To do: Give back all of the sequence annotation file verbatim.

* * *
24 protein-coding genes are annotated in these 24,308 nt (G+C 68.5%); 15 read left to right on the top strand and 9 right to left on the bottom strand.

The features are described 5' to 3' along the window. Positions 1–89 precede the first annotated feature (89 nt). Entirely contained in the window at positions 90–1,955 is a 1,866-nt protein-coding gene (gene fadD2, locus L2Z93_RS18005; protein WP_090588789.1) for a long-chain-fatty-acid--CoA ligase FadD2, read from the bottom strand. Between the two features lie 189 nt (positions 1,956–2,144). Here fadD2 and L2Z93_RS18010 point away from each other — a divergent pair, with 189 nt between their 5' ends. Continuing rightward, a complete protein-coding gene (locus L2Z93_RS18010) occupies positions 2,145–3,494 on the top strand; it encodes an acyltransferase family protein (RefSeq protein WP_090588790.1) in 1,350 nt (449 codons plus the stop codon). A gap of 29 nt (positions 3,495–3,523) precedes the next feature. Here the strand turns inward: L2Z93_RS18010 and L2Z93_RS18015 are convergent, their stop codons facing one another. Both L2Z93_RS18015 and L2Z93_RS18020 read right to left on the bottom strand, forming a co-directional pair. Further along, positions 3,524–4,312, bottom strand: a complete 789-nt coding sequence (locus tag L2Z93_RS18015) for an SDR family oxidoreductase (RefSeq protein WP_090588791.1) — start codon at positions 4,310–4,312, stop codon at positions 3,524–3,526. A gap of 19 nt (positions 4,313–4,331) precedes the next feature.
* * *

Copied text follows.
24 protein-coding genes are annotated in these 24,308 nt (G+C 68.5%); 15 read left to right on the top strand and 9 right to left on the bottom strand.

The features are described 5' to 3' along the window. Positions 1–89 precede the first annotated feature (89 nt). Entirely contained in the window at positions 90–1,955 is a 1,866-nt protein-coding gene (gene fadD2, locus L2Z93_RS18005; protein WP_090588789.1) for a long-chain-fatty-acid--CoA ligase FadD2, read from the bottom strand. Between the two features lie 189 nt (positions 1,956–2,144). Here fadD2 and L2Z93_RS18010 point away from each other — a divergent pair, with 189 nt between their 5' ends. Continuing rightward, a complete protein-coding gene (locus L2Z93_RS18010) occupies positions 2,145–3,494 on the top strand; it encodes an acyltransferase family protein (RefSeq protein WP_090588790.1) in 1,350 nt (449 codons plus the stop codon). A gap of 29 nt (positions 3,495–3,523) precedes the next feature. Here the strand turns inward: L2Z93_RS18010 and L2Z93_RS18015 are convergent, their stop codons facing one another. Both L2Z93_RS18015 and L2Z93_RS18020 read right to left on the bottom strand, forming a co-directional pair. Further along, positions 3,524–4,312, bottom strand: a complete 789-nt coding sequence (locus tag L2Z93_RS18015) for an SDR family oxidoreductase (RefSeq protein WP_090588791.1) — start codon at positions 4,310–4,312, stop codon at positions 3,524–3,526. A gap of 19 nt (positions 4,313–4,331) precedes the next feature.